Everyone knows that Sunday nights are depressing. We're all dreading the loss of freedom we basked in during the weekend. We start thinking about the morning commute, the tasks awaiting us at the office, the classroom, or wherever else we might work...
For the writer, it's not just the loss of freedom, but the loss of time in which to do creative work. It's the dreaded anticipation of a return to the mundane, the routine, the absolutely uninspiring world of work. The feeling of abject despair is made even worse by the realization that one is trapped, that one is merely working to make a living.
I can hear my muses crying in frustration...
Blogging has now become my outlet, the way back to my creative self. No one and nothing can stop me from doing it. I may not be able to post something every single day, but I have definitely committed to posting at least once a week.
In that other, very seductive world, there are more important, meaningful things to occupy one's time. There are quests to go on, princes to escort one to the ball, dragons to slay, and wicked wizards to destroy. How much more appealing than the daily corporate grind!
So I've been trying to come up with a solution. Thanks to a book I've recently discovered, I am now going to commit to daily writing practice. Yes, indeed! I may or may not post these practice sessions. We shall see...
The book is titled "The Writer's Book of Days", and the author is Judy Reeves. It contains very valuable advice for writers, along with writing prompts for every day of the year.
Since today is November 7th, I looked up the prompt for the day. It is very simple: "Secretly, I know my name is ________________".
And so I begin...
Secretly, I know my name is Merilbeth, and I am really not of this world. I come from another, brighter world, one where magic abounds, and no one thinks this unusual.
My parents have always thought that I was a bit straange, and I have not bothered to deny it. They are not aware of many things, since they live in the consensual reality we encounter every day.
I was sent to this world to tell humans of the true reality -- the reality of dreams and magic, of creatures of fable and legend.
Tonight, I am thinking of Lothlorien, and of the Fellowship. Frodo has a very heavy burden upon him, one that no one can ease for him. My sister Ledwina has spoken to him often of it, and has told me of his perpetual sadness. Even our elven light cannot comfort him. Elbereth herself has tried to ease his sorrow, but it has not been a permanent solution.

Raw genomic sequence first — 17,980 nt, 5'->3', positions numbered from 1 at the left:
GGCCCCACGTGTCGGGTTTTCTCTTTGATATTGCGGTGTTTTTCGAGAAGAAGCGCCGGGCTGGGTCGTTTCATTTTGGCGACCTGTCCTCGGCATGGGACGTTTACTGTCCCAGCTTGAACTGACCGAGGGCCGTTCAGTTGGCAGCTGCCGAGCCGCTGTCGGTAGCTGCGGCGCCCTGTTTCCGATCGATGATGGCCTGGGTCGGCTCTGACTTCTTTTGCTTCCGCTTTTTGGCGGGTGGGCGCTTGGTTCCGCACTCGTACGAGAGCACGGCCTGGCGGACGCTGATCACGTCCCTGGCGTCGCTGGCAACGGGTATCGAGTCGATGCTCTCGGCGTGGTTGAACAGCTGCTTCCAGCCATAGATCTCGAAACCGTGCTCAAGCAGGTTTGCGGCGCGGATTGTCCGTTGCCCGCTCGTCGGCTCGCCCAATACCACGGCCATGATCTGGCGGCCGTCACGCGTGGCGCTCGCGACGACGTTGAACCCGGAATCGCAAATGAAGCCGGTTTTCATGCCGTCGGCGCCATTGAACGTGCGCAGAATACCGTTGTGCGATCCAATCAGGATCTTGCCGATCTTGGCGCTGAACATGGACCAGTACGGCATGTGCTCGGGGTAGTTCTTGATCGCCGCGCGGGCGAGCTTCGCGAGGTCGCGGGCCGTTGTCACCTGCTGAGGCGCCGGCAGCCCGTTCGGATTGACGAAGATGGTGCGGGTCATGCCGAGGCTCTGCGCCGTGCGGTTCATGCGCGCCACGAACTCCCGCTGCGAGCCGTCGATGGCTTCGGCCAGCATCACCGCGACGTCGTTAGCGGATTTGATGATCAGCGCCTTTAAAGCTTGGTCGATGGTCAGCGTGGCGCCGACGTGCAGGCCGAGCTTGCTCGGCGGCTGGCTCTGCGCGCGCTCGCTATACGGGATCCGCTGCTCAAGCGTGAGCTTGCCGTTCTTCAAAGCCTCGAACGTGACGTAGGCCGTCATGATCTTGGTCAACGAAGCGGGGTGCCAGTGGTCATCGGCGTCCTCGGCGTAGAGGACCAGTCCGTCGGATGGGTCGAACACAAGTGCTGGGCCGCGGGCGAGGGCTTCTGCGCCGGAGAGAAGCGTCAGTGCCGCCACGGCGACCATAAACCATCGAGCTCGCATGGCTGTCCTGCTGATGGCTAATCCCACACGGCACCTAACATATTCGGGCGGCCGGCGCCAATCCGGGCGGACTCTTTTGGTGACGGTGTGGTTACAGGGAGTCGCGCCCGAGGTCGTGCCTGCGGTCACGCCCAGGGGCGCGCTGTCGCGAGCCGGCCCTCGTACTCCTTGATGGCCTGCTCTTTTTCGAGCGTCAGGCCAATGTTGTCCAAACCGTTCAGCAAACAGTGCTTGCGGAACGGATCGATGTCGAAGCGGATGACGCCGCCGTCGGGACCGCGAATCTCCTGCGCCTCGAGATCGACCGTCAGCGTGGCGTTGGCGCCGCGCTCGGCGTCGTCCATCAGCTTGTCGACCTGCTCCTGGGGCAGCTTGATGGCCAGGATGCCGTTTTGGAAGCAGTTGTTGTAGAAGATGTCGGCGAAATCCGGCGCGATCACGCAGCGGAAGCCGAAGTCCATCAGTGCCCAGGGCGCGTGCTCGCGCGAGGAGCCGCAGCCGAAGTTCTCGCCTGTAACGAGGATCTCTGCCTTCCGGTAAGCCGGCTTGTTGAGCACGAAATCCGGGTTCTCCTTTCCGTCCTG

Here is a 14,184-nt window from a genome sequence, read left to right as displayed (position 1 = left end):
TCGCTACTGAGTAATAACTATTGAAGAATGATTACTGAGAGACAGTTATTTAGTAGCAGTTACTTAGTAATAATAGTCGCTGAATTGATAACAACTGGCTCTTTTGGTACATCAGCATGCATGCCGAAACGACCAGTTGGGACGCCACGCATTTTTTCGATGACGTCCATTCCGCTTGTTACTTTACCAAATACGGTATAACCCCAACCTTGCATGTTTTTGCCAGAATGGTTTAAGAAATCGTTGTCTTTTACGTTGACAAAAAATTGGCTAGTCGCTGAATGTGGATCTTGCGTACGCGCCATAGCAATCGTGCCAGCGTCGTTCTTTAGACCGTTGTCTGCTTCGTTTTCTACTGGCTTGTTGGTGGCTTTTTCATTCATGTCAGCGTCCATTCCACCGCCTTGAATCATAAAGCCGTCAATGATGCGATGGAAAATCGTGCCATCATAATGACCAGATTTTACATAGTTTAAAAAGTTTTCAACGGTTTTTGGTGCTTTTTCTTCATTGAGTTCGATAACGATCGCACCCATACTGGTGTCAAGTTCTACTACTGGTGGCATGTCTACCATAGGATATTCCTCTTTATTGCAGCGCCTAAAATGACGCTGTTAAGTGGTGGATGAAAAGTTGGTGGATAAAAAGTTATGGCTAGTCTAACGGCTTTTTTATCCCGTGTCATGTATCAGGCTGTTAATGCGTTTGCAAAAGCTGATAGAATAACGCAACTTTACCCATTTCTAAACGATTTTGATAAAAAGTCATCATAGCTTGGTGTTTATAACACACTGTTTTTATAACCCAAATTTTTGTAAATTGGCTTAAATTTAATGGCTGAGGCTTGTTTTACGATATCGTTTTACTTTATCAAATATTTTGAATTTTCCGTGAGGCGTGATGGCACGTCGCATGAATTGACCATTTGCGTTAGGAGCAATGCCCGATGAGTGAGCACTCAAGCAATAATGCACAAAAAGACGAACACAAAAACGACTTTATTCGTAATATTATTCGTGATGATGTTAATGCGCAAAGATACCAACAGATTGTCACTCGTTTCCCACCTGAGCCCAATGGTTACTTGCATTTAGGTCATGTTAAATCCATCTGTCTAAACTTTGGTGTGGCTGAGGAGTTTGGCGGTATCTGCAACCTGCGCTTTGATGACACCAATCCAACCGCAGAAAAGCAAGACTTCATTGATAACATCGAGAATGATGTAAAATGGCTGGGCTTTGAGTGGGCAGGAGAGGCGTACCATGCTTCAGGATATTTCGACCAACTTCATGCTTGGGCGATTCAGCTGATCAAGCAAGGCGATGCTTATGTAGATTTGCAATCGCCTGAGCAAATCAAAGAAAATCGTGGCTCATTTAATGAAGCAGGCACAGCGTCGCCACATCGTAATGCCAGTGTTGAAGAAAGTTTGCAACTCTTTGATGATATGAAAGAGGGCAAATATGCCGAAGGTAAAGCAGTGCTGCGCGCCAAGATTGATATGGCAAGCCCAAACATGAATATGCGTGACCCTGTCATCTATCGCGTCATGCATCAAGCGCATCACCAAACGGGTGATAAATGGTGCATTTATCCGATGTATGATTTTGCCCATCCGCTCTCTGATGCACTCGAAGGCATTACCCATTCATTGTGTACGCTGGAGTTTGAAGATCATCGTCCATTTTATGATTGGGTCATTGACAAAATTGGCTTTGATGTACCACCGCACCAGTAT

Tonight, I stare at the moon and stars from my balcony. They gleam brightly, and I hear the distant singing of Legolas and all my brethren in that other, gentle land.
I cannot join them just yet. I am tied to this reality for now. I can only escape at moments like these, when I am briefly alone to face myself, when nostalgia for the magic and the music of my true native land overwhelm me.
Ledwina is calling out to me. I hear her whisperings in the sudden breeze that gently sweeps aside my long tresses. I want to go to her, to ask her for news of the quest, most especially of the Ringwraiths, and how Gandalf fares.
Turning from the balcony, I enter the living room, which is crammed with books. Bookshelves line one wall, from floor to ceiling. Everything is so still...the moon shines through the open balcony, its light dimly illuminating one row of books. It is midnight, the hour of magic. My husband is already asleep in our bedroom. He knows how I love to stay up late and read, even on Sunday nights.
I approach the row of books lit by the moonlight. I know just the one I want. Reaching out, I ease it out from between its brothers.
It is, of course, "The Fellowship of the Ring".
Humming an elven melody softly to myself, I turn on the reading lamp, and settle into the living room armchair. I push out the foot extension.
Then I begin to read.
"Merilbeth?" She certainly sounds quite upset. "Where have you been? I've been asking Sam about you!"
I turn a page, and there she is, smiling, her hands on her hips, as Sam shyly peeps out from behind her skirts. In the background, I can see them all gathered around a huge table, and Frodo is lifting his elven goblet in a toast. Arwen is smiling, radiant in a silvery gown strewn with tiny pearls. Aragorn is equally jubilant, sitting at her side. Bright torches ring the table, and music is lifting into the cool night air.
Waving at my sister, I fall into the book, and eagerly run toward the gathering.